Microsoft detected more enterprise PCs infected by Cerber than any other ransomware family over the 2016-17 holiday season.
Researchers at the Microsoft Malware Protection Center tracked 2,114 Cerber encounters on enterprise endpoints between 16 December 2016 and 15 January 2017. That number accounted for more than a quarter (26 percent) of ransomware infections the Redmond-based tech giant observed during that period. By comparison, Genasom, the second-highest crypto-locking threat, came in at just 1,109 infections - just 14 percent of the total ransomware attacks.
Cerber, the "ransomware that speaks" which boasts a lucrative affiliate program, has certainly expanded its reach in recent months. But by no means is it unstoppable. You just have to know where to look.
Microsoft's malware researchers elaborate on this point in a blog post:
"Not only are there similarities between members of this well-distributed ransomware family, certain Cerber behaviors are common malware behaviors. Detecting these behaviors can help stop even newly distributed threats."
Microsoft incorporated that exact philosophy into its Windows Defender Advanced Threat Protection (ATP) service. It's not surprising that Microsoft then pitted its solution against Cerber to see what would happen.
In one attack, a Cerber infection started when a user opened a document in the Downloads folder. This file triggered embedded macros, launching a PowerShell command that downloaded another component carrying the Cerber payload. Windows Defender ATP triggered an alert for that event.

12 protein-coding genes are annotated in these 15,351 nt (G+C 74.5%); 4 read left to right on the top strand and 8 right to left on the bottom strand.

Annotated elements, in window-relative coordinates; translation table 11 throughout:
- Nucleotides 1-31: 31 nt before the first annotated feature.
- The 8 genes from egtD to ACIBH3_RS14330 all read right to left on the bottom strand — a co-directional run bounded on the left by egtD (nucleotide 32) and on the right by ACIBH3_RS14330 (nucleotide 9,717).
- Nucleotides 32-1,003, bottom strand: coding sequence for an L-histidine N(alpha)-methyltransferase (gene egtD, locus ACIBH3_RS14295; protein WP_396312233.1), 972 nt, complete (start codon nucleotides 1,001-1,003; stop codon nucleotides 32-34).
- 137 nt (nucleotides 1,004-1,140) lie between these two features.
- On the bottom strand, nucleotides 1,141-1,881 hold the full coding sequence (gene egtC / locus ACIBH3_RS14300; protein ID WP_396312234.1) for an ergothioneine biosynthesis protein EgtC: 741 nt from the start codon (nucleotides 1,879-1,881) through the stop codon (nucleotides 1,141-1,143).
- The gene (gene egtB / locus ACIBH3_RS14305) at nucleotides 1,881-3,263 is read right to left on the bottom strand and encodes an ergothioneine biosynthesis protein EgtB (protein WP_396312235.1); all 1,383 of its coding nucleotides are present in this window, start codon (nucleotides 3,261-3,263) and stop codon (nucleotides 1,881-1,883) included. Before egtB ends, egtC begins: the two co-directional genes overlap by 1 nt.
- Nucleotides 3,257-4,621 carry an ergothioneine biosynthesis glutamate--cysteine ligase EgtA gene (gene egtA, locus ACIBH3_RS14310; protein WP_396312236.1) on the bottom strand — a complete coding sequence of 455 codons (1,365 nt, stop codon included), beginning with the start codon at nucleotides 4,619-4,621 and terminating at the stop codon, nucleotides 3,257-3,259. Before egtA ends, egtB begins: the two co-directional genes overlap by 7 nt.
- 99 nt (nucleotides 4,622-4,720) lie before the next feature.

Not only that, but Microsoft's product also fired off separate alerts for when Cerber's PowerShell script connected to a Tor website in order to download an executable, when the payload self-launched itself from inside the Users folder, and when Cerber attempted to delete the system's Shadow Volume Copies.
We all know that no anti-virus solution can deliver total protection. That's one of the reasons why some people in the industry are (wrongly) urging users to disable their anti-virus software. Microsoft's demonstration, however, proves that security products continue to get better.
The anti-virus industry is moving in the direction of AI that uses machine learning and behavior analytics to detect malicious behavior, not malicious code. This type of solution will better protect both users and enterprises against something like ransomware, which often alters its disguise in an effort to evade detection. All we need to do is be patient and wait for these types of solutions to begin rolling out.
In the meantime, users should make sure they've done all they can to prevent a ransomware infection. That includes updating their existing anti-virus solution, updating their systems on a regular basis, and - yes - maintaining a backup of their data.